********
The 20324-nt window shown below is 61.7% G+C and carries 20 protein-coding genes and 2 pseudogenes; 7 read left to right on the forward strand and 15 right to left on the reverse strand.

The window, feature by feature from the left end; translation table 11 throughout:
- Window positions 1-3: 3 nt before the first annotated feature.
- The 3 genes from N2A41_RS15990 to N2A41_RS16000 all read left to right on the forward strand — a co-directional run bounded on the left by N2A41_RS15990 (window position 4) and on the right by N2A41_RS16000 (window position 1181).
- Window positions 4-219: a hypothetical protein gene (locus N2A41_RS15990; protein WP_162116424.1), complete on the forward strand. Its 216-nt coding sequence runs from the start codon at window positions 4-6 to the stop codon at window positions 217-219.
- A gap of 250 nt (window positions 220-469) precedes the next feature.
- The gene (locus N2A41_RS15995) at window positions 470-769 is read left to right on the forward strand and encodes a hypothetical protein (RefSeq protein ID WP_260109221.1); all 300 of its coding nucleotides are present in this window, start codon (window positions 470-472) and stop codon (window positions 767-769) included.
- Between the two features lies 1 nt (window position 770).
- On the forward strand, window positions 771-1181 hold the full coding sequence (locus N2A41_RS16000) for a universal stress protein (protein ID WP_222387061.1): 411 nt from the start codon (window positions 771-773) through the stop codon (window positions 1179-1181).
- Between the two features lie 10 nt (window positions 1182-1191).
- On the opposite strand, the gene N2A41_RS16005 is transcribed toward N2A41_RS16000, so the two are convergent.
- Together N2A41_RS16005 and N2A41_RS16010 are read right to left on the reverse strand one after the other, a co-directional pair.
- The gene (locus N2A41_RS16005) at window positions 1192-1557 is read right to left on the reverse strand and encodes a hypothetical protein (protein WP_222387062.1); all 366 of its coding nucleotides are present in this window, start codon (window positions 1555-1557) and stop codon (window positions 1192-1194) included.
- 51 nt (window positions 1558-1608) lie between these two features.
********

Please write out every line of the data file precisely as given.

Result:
The 20324-nt window shown below is 61.7% G+C and carries 20 protein-coding genes and 2 pseudogenes; 7 read left to right on the forward strand and 15 right to left on the reverse strand.

The window, feature by feature from the left end; translation table 11 throughout:
- Window positions 1-3: 3 nt before the first annotated feature.
- The 3 genes from N2A41_RS15990 to N2A41_RS16000 all read left to right on the forward strand — a co-directional run bounded on the left by N2A41_RS15990 (window position 4) and on the right by N2A41_RS16000 (window position 1181).
- Window positions 4-219: a hypothetical protein gene (locus N2A41_RS15990; protein WP_162116424.1), complete on the forward strand. Its 216-nt coding sequence runs from the start codon at window positions 4-6 to the stop codon at window positions 217-219.
- A gap of 250 nt (window positions 220-469) precedes the next feature.
- The gene (locus N2A41_RS15995) at window positions 470-769 is read left to right on the forward strand and encodes a hypothetical protein (RefSeq protein ID WP_260109221.1); all 300 of its coding nucleotides are present in this window, start codon (window positions 470-472) and stop codon (window positions 767-769) included.
- Between the two features lies 1 nt (window position 770).
- On the forward strand, window positions 771-1181 hold the full coding sequence (locus N2A41_RS16000) for a universal stress protein (protein ID WP_222387061.1): 411 nt from the start codon (window positions 771-773) through the stop codon (window positions 1179-1181).
- Between the two features lie 10 nt (window positions 1182-1191).
- On the opposite strand, the gene N2A41_RS16005 is transcribed toward N2A41_RS16000, so the two are convergent.
- Together N2A41_RS16005 and N2A41_RS16010 are read right to left on the reverse strand one after the other, a co-directional pair.
- The gene (locus N2A41_RS16005) at window positions 1192-1557 is read right to left on the reverse strand and encodes a hypothetical protein (protein WP_222387062.1); all 366 of its coding nucleotides are present in this window, start codon (window positions 1555-1557) and stop codon (window positions 1192-1194) included.
- 51 nt (window positions 1558-1608) lie between these two features.